Line 5, CLOCK.
This line is important as all the bus timing is derived from it. It should
spend at least 46% of its time below VOL (0-4V) and at least 46% of is time above VOH
(2.4V), it has the other 8% spare to go up and down. The clock on the bus should be
20nS (+/ 10nS) ahead of the clock on pin 6 of the Z80.
Line 6, /NMI SW.
Provision has been made on the bus for an NMI switch and this line is to be
held high by the bus master. Grounding it will initiate a short pulse on line 21 and
the Z80 /NMI input. Users are cautioned that switch bounce may cause more than one
Line 7, RSFU.
This line is reserved for allocation at a later date, please do not use.
Line 8, AUX CLK.
This line is a new allocation. Many boards (eg disk controllers) require a 1,
2 or 4 MHz signal. This was easily provided when the CPU clock was 2 or 4 MHz, however
the advent of the 6 MHz Z80 changes the situation. Any bus master not running at
either 2 or 4 MHz must provide a 4 MHz clock on this line. Designers of expansion
cards should take note of this and provide a link to allow the board to use this line
instead of line 5.
Line 9, /RAM DIS.
This signal is intended to prioritise memory. Normally this signal would be
generated by memory on the bus master, an EPROM card or any other high priority memory
when a memory read took place. A RAM card would normally gate /RAM DIS with the output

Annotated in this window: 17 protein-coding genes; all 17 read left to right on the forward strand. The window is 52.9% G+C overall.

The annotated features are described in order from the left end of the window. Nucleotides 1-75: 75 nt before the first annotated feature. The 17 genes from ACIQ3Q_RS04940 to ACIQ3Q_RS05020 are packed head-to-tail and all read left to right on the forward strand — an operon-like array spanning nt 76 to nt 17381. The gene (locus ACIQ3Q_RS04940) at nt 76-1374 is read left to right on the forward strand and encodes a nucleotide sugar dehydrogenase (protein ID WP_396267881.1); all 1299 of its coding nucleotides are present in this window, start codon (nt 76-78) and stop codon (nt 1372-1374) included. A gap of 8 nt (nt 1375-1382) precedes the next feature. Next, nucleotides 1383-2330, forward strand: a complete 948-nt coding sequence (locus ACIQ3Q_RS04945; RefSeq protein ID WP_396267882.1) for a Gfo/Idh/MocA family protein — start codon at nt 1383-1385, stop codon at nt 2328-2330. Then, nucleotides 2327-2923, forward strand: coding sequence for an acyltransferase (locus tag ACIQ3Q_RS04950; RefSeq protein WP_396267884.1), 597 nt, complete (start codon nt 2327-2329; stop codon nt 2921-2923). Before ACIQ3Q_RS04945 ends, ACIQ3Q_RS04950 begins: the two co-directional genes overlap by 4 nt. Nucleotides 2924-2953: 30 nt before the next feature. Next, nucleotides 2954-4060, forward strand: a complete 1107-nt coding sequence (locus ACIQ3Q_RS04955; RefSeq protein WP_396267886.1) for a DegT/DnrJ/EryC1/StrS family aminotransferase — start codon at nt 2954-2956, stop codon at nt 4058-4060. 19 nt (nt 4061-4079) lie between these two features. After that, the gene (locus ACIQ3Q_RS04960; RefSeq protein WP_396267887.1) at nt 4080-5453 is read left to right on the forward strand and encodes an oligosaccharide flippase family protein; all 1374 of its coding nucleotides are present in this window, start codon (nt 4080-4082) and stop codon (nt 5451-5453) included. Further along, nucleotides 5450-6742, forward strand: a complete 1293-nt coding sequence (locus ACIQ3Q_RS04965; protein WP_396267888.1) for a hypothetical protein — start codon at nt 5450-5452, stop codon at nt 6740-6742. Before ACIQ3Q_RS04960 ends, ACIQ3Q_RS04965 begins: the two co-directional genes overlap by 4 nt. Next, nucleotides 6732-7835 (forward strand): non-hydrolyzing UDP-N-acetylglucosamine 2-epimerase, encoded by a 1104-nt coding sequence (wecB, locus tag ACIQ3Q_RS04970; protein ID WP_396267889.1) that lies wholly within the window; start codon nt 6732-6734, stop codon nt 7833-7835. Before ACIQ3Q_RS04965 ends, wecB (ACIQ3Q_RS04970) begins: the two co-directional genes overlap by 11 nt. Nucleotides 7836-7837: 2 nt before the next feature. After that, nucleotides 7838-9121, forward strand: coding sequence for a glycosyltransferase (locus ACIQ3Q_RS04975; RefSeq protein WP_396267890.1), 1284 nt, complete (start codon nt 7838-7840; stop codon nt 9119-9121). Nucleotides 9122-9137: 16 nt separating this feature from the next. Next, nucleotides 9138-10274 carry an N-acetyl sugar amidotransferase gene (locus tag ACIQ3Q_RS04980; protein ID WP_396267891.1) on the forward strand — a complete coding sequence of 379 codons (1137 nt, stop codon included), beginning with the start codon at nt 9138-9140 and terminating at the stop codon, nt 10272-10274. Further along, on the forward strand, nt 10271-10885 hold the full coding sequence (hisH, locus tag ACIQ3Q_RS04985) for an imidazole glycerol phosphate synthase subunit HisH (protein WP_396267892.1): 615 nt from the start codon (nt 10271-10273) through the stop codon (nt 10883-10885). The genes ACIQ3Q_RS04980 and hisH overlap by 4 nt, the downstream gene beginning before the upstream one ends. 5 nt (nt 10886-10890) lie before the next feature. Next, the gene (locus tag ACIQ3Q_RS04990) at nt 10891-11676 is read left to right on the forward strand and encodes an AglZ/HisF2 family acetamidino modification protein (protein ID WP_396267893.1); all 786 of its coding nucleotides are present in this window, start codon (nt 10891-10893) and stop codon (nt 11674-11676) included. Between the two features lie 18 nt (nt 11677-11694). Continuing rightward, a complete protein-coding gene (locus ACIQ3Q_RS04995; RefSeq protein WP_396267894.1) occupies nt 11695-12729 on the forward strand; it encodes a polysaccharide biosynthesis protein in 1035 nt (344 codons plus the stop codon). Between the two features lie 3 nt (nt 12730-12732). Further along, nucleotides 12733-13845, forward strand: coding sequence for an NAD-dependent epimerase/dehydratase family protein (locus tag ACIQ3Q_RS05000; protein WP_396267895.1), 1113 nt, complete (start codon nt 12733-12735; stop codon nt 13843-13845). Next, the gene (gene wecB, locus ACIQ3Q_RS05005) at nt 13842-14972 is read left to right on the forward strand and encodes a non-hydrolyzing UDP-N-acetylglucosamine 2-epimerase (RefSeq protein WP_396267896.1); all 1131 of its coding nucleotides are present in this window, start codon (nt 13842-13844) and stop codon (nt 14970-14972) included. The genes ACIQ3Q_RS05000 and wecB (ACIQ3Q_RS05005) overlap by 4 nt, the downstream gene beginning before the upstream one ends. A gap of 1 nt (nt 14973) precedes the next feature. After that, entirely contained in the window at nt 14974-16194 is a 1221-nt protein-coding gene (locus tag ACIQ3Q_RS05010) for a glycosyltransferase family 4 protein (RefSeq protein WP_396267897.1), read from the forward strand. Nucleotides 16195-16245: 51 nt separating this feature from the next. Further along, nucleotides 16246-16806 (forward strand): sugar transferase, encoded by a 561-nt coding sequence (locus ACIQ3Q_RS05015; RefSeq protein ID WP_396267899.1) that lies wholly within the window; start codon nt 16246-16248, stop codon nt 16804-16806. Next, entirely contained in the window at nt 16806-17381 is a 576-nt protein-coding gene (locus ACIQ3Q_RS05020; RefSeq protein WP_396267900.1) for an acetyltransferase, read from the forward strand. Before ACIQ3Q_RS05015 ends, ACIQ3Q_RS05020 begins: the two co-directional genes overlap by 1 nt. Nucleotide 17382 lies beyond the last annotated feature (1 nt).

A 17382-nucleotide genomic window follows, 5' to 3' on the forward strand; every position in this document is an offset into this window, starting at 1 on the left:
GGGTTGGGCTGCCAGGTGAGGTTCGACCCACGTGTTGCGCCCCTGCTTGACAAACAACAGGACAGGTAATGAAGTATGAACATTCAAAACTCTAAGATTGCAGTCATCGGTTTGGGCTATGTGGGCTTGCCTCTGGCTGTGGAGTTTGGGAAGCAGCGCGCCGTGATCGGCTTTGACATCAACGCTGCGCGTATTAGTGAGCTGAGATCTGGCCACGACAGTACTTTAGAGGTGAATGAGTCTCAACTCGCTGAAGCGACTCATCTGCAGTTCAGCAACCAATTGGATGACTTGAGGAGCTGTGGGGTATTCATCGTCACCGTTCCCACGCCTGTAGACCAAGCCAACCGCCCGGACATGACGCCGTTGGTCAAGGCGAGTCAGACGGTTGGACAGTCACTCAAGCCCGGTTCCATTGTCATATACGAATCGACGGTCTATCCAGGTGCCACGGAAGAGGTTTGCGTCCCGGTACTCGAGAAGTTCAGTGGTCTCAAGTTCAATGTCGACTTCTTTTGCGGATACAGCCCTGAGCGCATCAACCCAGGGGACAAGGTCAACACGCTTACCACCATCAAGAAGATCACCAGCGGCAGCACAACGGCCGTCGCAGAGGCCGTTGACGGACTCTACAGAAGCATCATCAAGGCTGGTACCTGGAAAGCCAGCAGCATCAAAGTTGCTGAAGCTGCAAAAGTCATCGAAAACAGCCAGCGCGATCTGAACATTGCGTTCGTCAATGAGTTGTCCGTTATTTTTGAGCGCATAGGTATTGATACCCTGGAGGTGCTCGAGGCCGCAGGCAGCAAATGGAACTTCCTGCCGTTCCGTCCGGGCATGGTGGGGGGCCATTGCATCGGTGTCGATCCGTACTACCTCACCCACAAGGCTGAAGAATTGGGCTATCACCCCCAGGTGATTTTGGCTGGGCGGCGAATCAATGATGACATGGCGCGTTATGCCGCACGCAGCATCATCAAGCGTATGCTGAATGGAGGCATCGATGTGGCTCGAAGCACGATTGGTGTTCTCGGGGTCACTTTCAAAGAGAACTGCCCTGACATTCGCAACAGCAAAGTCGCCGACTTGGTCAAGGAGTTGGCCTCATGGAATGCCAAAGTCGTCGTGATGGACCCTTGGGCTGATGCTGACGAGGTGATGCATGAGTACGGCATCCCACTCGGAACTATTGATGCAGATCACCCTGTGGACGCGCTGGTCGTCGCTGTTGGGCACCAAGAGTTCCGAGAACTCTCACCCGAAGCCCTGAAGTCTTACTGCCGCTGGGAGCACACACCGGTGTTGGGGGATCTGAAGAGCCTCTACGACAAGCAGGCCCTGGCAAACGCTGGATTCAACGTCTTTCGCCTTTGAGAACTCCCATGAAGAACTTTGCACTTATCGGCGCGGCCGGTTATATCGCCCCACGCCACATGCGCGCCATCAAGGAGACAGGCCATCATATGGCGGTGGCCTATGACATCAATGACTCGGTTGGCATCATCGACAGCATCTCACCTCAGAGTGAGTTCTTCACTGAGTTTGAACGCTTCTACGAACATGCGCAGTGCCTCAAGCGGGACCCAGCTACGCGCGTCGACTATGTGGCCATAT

buffer, so that in the event of /RAM DIS being asserted the output buffer would fail
to be enabled, this would have the effect of “overlaying” RAM with EPROM/ROM. /RAM DIS
should not inhibit a write cycle; it should also remain high for any cycle apart from
a memory read.
Line 10, /RESET SW.
A high to low on this line will initiate a reset cycle. It is intended that a
switch be connected between this line and ground. The actual RESET line is line 14.
Line 11, /NAS MEM.
This signal is only used by Nascom 1 and is asserted when a Nascom memory
address is detected. It would normally be provided by a memory board and would
typically be 0000H to 0FFFH or F000H to FFFFH. This is an obsolete signal and no new
boards that require it should be designed. This line used to be called MEMEXT.
Line 12, /NAS IO.
This line used to be called IOEXT and many people persist in still calling it
that, even though the two are different. In its original form (note that it was active
high) it would be taken high to indicate an I/O address external to the Nascom, in its
current form it is taken low to indicate a Nascom I/O address, that is to say that it
looks for a Nascom I/O address as opposed to looking for an external address. /NAS IO
should be taken low within 50nS of a Nascom I/O address and /IORQ, (referenced to the
bus). In its original form the onboard ports on the Nascom would remain enabled for a
short fraction of an external I/O cycle (the time taken to detect an external address
and assert IOEXT) and this was the cause of many obscure problems. If you have
problems a good test is to write a short machine code routine to continuously write
80H to port 08H. If the breakpoint register display comes up you have a problem, if
not you don’t. /NAS IO is a obsolete signal utilised by Nascom 1 and 2 and all new
designs should incorporate full I/O decoding.